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DVC revives Balpahari dam project plan

Pratim Ranjan Bose

Efforts were on to prepare an alternative proposal so as to enhance the proposed project's catchment area in Jharkhand.

Kolkata , Jan. 30

DAMODAR Valley Corporation (DVC) has revived its proposal for setting up a multi-purpose dam on Barakar River at Balpahari. The river forms the boundary between West Bengal and Jharkhand, the dam being located between the existing dams at Maithon and Tilaiya.

Though proposed some time in the middle of 2004, the proposal was practically put in cold storage due to the lack of approval from the Jharkhand Government. West Bengal, however, has already cleared the project.

Sources in the DVC said that the political tug-of-war between the two States regarding control over the corporation had adversely affected the implementation of the Balpahari project. In fact, efforts were on to prepare an alternative proposal so as to enhance the proposed project's catchment area in Jharkhand. DVC is also preparing a comparative study of the future benefits from the project for both the States.

A joint venture between the two State Governments and the Union Government, DVC has been at the centre of a political tussle ever since Jharkhand demanded a shift in the corporation's headquarters from Kolkata to Ranchi. The Jharkhand State Assembly has also passed a resolution in this regard.

Planned as part of its network of dams and barrages in the Damodar valley region, the Balpahari project was conceived with the objective of reducing the siltation problems at the multipurpose dam at Maithon, increase the reach of canal irrigation and add to the hydel generation capacity by 20 MW from the existing 144 MW.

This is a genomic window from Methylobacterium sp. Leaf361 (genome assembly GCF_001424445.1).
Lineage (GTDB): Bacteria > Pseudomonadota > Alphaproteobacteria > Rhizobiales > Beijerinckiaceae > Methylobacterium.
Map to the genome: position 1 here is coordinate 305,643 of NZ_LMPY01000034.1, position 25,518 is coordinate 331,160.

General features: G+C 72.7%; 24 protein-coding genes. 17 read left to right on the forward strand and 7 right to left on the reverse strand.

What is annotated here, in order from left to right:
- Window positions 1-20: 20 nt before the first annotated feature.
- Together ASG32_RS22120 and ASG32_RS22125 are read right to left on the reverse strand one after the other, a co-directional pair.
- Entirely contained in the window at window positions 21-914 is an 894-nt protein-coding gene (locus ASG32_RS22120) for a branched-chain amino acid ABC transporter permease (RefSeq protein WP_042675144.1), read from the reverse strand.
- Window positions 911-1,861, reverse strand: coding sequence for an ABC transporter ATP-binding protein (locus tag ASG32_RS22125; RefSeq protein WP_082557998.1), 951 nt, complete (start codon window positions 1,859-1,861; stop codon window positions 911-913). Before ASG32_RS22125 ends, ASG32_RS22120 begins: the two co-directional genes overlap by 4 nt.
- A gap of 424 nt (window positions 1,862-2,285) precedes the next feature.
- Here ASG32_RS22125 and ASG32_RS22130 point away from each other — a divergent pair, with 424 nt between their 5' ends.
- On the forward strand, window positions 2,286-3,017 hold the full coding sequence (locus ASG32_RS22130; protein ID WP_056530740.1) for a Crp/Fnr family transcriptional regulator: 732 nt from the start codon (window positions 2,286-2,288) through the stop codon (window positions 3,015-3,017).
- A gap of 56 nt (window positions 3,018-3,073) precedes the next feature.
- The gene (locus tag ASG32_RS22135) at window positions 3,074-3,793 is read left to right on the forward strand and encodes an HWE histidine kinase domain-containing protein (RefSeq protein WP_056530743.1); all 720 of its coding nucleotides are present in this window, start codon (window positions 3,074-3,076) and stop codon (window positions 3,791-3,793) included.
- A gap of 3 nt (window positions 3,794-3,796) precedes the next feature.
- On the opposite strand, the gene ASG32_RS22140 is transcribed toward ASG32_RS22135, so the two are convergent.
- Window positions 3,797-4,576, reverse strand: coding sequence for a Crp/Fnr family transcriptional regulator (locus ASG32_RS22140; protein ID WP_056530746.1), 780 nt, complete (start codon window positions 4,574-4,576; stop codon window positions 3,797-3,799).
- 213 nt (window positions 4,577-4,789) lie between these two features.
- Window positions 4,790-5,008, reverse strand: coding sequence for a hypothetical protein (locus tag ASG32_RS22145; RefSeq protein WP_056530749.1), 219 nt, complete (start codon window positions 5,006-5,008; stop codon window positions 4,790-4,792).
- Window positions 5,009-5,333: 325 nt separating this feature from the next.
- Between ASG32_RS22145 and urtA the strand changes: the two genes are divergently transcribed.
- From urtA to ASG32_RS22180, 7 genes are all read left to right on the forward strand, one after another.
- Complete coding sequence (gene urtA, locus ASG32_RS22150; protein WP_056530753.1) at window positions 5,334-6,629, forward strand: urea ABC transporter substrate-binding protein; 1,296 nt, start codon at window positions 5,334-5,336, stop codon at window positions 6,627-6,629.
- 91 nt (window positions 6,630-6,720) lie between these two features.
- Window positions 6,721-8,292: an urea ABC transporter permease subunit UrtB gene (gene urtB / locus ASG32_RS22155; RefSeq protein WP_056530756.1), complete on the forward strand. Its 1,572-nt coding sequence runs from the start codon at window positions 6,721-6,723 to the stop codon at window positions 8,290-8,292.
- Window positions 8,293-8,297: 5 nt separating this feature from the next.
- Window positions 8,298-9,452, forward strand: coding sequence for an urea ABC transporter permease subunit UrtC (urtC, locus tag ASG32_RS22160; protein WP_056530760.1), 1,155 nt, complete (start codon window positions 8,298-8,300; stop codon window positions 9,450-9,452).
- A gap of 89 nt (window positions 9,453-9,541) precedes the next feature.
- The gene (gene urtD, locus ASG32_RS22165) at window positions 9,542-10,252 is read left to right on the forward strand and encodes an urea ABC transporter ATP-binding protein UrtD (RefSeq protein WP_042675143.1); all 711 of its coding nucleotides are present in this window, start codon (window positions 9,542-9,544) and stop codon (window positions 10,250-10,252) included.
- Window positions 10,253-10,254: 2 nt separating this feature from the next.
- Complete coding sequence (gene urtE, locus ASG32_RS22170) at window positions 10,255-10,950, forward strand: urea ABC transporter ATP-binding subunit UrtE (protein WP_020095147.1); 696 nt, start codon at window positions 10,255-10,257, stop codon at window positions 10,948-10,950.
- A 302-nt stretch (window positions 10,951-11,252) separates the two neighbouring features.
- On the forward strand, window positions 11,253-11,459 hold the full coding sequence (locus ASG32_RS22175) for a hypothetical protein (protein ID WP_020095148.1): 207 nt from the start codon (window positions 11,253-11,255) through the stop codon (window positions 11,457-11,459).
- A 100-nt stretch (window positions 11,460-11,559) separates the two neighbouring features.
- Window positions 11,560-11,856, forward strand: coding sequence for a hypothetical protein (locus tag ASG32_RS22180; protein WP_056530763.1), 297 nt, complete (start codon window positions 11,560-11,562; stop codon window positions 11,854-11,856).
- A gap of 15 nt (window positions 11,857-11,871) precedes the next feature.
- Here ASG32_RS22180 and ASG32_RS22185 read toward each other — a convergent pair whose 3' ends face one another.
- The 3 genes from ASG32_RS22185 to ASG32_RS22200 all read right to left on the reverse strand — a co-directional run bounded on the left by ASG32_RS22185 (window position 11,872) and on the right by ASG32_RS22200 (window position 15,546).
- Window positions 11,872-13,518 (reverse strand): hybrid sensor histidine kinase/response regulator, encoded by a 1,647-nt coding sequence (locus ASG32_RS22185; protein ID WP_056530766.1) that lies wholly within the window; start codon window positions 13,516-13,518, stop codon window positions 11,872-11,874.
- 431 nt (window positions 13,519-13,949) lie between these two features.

In addition to 8,400 check dams spread over Bengal and Jharkhand, DVC owns a network of 4 major dams at Maithon, Panchet, Tilya and Konar and a barrage at Durgapur with the capacity to moderate peak floods of 6.51 lakh cusec to 2.5 lakh cusec and over 2,494 km of irrigation canal network.

The multi-purpose projects are set up on Damodar River and its tributaries, namely Barakar and Konar. Of the five projects, Maithon and Panchet are the biggest, both in terms of reservoir and hydel generation capacity (together producing over 140 MW).

Stating that siltation caused by large-scale deforestation in the upper valley region is reducing the DVC reservoir, sources said that commissioning of Balpahari project would impart a fresh lease of life especially to Maithon dam and the 3X 20 MW hydroelectric project.

DVC has recently appointed the Central Water Commission of India (CWC) to do a comprehensive study of the Damodar river valley region. The project is expected to take three years to be completed. Apart from exploring possibilities of setting up additional hydel capacities, the CWC study will provide inputs on the siltation problem, which is affecting the flood prevention capacities of the dam and barrage system.

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